The losing party refuses to pay an adjudication award for fear that the winner will go bankrupt before they get to court. Can the winner’s insurers be of help? Don’t bank on it …
Putting a spoke into the adjudication process is a sort of parlour game. It doesn’t work that often but lawyers thrive on it. The spoke is intended to stymie the binding nature and avoid enforcement. It is hugely technical stuff; as it was in this Northern Ireland case, where the adjudicator ordered the main contractor Vaughan Engineering Services to stump up £351,000 or so to subcontractor Sutton Services International.
Let me tell you what happened. The work done by Sutton is the water treatment installation at the Royal Victoria Hospital, Belfast. It is a construction contract within the Construction Act 1996 rules, and that means there is a right to call up an adjudicator when a dispute pipes up. It did. The adjudicator did his stuff. Vaughan lost.
That’s all very well, said Vaughan, but we suspect that Sutton will not be able to pay back the £351,000 when we undoubtedly win in the next round. Ah, said Sutton, we have an insurance policy, which will pay out if you win in litigation. But Vaughan hummed and hawed at the idea of banking on the insurance world. Gosh! Do people get a queasy feeling about insurers? Do insurers not have a reputation to die for? Upstanding? Straight? No footwork?
Now then, the Northern Ireland High Court, as with all of the courts in the UK, has an overriding discretionary power to avoid enforcement of an adjudicator’s decision if there is cause for concern about the financial position of the winning party in the adjudication. Mind you, the court will have to be watchful that any argument is not a device to frustrate the purpose of the adjudication system: the game is up if the winner is in financial straights because the other bloke is holding on to cash owed; neither can you whinge about a penniless outfit now, if they were boracic when you entered into the deal.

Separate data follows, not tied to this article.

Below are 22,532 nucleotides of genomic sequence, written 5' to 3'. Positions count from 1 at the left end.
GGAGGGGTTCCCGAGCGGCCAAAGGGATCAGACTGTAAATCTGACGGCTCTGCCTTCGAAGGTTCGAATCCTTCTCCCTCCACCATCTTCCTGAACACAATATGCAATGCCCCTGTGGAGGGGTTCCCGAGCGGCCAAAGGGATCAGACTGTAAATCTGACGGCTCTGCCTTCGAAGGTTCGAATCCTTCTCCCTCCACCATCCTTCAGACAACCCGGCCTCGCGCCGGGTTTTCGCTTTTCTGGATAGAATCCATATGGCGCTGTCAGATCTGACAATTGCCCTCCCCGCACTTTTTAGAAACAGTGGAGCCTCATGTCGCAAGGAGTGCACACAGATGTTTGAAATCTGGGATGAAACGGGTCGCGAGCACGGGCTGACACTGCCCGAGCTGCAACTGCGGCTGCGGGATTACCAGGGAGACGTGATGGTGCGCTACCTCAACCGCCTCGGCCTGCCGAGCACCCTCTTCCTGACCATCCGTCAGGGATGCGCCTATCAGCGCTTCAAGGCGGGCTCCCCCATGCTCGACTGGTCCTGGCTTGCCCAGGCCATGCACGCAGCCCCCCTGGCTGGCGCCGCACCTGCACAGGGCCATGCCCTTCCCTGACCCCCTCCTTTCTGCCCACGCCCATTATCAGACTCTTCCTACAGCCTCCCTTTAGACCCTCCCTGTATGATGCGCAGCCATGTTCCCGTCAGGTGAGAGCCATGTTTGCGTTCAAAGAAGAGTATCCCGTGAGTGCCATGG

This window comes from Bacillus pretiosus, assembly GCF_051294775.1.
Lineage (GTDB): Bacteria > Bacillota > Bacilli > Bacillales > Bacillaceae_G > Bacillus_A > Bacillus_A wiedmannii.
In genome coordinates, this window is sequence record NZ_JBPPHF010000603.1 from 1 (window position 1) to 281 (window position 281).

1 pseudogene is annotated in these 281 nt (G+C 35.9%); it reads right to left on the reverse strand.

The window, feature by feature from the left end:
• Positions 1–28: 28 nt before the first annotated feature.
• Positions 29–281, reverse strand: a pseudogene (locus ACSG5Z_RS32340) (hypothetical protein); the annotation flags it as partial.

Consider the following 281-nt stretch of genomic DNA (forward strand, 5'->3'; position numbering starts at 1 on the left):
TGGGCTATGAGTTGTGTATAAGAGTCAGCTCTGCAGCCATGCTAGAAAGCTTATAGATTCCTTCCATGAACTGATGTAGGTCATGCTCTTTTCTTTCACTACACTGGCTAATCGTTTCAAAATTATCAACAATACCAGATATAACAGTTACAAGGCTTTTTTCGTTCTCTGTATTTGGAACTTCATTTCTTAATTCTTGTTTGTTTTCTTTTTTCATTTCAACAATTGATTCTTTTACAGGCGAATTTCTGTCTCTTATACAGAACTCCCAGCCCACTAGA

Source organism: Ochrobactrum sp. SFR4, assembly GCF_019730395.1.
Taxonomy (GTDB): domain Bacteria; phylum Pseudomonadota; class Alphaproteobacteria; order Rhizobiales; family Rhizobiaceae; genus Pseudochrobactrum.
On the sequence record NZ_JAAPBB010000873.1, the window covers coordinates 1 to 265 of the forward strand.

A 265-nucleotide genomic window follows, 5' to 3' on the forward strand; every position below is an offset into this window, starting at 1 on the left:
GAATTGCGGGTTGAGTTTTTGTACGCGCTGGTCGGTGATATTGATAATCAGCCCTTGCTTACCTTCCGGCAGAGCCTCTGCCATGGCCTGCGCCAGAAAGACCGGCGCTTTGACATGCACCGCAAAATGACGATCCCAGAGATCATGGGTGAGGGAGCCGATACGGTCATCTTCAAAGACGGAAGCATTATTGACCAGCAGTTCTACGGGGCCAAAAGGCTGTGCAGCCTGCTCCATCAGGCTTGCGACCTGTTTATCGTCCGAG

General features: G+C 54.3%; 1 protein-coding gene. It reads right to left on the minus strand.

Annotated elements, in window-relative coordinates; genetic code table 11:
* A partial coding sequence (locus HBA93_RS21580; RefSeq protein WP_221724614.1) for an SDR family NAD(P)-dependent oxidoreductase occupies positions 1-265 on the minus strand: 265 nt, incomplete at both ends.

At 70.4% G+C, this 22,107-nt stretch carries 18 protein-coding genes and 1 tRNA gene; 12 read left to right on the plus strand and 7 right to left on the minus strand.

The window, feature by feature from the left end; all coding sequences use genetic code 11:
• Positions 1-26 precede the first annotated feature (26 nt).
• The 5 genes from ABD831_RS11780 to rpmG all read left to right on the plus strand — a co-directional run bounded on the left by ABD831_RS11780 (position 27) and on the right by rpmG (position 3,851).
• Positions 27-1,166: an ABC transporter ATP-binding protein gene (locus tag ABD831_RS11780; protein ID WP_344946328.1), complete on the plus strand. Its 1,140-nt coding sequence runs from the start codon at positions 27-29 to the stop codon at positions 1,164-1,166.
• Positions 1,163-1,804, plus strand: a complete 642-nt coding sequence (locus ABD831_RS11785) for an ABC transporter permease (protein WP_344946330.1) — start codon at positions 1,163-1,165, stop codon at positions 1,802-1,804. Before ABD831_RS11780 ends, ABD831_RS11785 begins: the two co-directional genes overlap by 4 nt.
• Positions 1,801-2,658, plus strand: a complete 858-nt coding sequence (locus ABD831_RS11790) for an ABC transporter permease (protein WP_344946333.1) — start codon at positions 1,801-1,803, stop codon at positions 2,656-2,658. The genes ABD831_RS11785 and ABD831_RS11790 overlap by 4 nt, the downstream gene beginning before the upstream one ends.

Gosh! Do people get a queasy feeling about insurers? Do insurers not have a reputation to die for? Upstanding? Straight? No footwork?
All those tests are well known. But in this particular case, Sutton ran a useful angle to get enforcement. It said it held professional indemnity insurance with a value of £5m for each claim. So even if its financial position is dickey, there is no need to worry, and can we therefore have our £351,000 please?
The main contractor’s lawyers exercised some caution over all this insurance stuff. They told the Northern Ireland judge that if Sutton’s insurer simply gave it an indemnity under the policy in respect of claims against Sutton arising out of the Belfast Royal Infirmary circumstances notified, and which Vaughan advanced against the insured, all would be well.
And it so happened that the fair-minded insurer said yes to all that but - and it’s a big but - added: “That indemnity is of course subject to the terms and conditions of the policy at all times.”
Vaughan wanted, unsurprisingly, an unequivocal indemnity so that it could happily trust the insurer if and when it was entitled to repayment
The lawyers blinked at this. It is not all that plain that Sutton’s professional indemnity policy covers it for going wrong when the complaint at the hospital is about failure to monitor the water quality in the pipework system and consequent corrosion. So, come on Mr Insurer, is all that covered by the policy? Do you see the ifs, and more ifs, that might cause the judge not to be impressed with this insurance policy idea?
So Mister Justice Weatherup made an order that of the £350,000, £150,000 was to be paid now. Then Vaughan had to immediately commence its court proceedings on the substantive dispute and pay the other £200,000 into court, while Sutton got a complete indemnity from its insurers. And they all went home.
Last week they all came back again to hear what the insurer now had to say. After all, they had in front of them the statement of claim in the litigation. Vaughan wanted, unsurprisingly, an unequivocal indemnity so that it could happily trust the insurer if and when it was entitled to repayment. The insurer said, “We are not aware of any circumstances which would entitle the insurer to refuse cover.”
Oh come on, not good enough. It has to be a blanket indemnity. Nothing else will do. And the judge said the cover remained unclear, so the £250,000 paid into court remained locked in there. Great idea though … all we need is a plain and simple indemnity clause by the insurance folk. It’s easier getting blood out of a stone.
Tony Bingham is a barrister and arbitrator at 3 Paper Buildings, Temple